Cultivated peanut (Arachis hypogaea) is one of the most widely grown grain legumes in the world, being valued for its high protein and unsaturated oil contents. Worldwide, the major constraints to peanut production are drought and fungal diseases. Wild Arachis species, which are exclusively South American in origin, have high genetic diversity and have been selected during evolution in a range of environments and biotic stresses, constituting a rich source of allele diversity. Arachis stenosperma harbors resistances to a number of pests, including fungal diseases, whilst A. duranensis has shown improved tolerance to water limited stress. In this study, these species were used for the creation of an extensive databank of wild Arachis transcripts under stress which will constitute a rich source for gene discovery and molecular markers development.
Transcriptome analysis of cDNA collections from A. stenosperma challenged with Cercosporidium personatum (Berk. and M.A. Curtis) Deighton, and A. duranensis submitted to gradual water limited stress was conducted using 454 GS FLX Titanium generating a total of 7.4 x 105 raw sequence reads covering 211 Mbp of both genomes. High quality reads were assembled to 7,723 contigs for A. stenosperma and 12,792 for A. duranensis and functional annotation indicated that 95% of the contigs in both species could be appointed to GO annotation categories. A number of transcription factors families and defense related genes were identified in both species. Additionally, the expression of five A. stenosperma Resistance Gene Analogs (RGAs) and four retrotransposon (FIDEL-related) sequences were analyzed by qRT-PCR. This data set was used to design a total of 2,325 EST-SSRs, of which a subset of 584 amplified in both species and 214 were shown to be polymorphic using ePCR.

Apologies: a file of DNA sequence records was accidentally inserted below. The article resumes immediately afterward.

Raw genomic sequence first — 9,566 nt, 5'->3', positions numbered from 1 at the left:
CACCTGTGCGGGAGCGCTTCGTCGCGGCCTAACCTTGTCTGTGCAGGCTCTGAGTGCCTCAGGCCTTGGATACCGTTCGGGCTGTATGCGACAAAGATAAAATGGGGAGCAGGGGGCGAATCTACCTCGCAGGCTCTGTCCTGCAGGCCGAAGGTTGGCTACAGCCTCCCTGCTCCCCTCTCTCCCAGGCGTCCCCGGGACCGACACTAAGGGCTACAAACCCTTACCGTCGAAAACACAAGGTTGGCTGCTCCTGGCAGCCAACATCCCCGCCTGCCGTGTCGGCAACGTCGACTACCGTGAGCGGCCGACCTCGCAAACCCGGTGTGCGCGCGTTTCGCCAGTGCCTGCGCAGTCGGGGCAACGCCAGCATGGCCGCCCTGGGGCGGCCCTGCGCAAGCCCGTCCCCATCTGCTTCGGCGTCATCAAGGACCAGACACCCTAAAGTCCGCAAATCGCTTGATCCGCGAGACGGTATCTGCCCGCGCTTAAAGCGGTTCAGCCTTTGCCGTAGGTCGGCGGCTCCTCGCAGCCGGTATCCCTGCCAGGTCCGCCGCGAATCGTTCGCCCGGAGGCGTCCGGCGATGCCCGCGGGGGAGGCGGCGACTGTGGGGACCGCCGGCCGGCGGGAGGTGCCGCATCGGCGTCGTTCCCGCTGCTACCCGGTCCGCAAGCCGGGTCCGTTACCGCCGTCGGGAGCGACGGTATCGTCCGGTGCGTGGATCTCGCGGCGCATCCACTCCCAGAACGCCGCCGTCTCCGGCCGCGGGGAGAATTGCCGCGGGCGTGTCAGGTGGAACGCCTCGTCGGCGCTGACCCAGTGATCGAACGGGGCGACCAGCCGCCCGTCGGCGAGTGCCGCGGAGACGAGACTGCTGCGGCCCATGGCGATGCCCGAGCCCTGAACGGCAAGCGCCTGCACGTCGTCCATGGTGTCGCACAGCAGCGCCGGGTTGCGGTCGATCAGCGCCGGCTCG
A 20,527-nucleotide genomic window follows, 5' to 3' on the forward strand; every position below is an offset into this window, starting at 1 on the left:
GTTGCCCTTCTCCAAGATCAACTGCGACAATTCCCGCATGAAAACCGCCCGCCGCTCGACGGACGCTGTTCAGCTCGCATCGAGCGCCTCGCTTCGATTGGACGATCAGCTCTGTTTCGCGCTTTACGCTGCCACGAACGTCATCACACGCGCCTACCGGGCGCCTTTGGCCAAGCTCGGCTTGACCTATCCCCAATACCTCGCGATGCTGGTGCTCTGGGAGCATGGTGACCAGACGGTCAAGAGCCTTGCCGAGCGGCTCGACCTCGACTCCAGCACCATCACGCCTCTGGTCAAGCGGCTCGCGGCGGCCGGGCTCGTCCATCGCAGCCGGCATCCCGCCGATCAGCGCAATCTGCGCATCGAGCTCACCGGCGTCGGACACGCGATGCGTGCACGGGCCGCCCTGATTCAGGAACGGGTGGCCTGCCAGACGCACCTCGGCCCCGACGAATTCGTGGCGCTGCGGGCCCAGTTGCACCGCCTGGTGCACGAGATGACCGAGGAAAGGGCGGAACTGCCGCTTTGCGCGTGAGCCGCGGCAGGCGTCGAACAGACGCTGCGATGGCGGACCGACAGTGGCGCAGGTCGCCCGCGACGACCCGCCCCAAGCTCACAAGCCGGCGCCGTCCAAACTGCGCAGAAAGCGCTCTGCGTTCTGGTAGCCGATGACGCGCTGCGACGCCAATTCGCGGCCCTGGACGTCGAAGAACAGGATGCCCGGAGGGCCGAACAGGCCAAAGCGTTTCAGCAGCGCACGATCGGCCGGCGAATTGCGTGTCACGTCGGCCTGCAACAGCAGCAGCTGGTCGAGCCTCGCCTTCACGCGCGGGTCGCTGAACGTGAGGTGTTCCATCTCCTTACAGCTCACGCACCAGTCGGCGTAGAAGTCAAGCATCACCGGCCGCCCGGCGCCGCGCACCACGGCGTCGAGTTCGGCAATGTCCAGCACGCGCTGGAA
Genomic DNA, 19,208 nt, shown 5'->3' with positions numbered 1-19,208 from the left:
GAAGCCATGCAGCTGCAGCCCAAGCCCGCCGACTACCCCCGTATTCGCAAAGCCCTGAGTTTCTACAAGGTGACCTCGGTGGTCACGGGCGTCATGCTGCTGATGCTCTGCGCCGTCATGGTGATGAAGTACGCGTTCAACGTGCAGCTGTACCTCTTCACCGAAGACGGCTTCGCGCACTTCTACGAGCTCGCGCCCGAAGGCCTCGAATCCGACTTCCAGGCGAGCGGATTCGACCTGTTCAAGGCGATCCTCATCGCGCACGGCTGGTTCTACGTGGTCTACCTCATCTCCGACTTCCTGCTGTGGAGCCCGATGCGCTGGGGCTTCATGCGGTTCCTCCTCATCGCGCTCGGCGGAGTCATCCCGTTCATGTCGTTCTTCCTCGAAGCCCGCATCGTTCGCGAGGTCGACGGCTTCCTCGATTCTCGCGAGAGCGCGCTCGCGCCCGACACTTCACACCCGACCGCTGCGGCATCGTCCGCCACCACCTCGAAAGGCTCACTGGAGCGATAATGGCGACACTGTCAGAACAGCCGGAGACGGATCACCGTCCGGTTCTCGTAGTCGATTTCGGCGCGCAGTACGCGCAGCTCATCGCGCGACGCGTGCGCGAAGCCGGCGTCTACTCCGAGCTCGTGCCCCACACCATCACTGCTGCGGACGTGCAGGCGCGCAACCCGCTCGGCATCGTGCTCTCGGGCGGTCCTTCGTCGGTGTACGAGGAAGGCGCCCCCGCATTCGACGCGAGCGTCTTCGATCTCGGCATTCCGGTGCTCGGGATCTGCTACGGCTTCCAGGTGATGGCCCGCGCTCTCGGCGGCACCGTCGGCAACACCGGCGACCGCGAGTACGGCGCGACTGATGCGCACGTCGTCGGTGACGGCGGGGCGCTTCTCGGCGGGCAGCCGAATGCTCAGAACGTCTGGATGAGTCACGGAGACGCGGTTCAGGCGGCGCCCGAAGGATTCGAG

This study comprises one of the largest unigene dataset for wild Arachis species and will help to elucidate genes involved in responses to biological processes such as fungal diseases and water limited stress. Moreover, it will also facilitate basic and applied research on the genetics of peanut through the development of new molecular markers and the study of adaptive variation across the genus.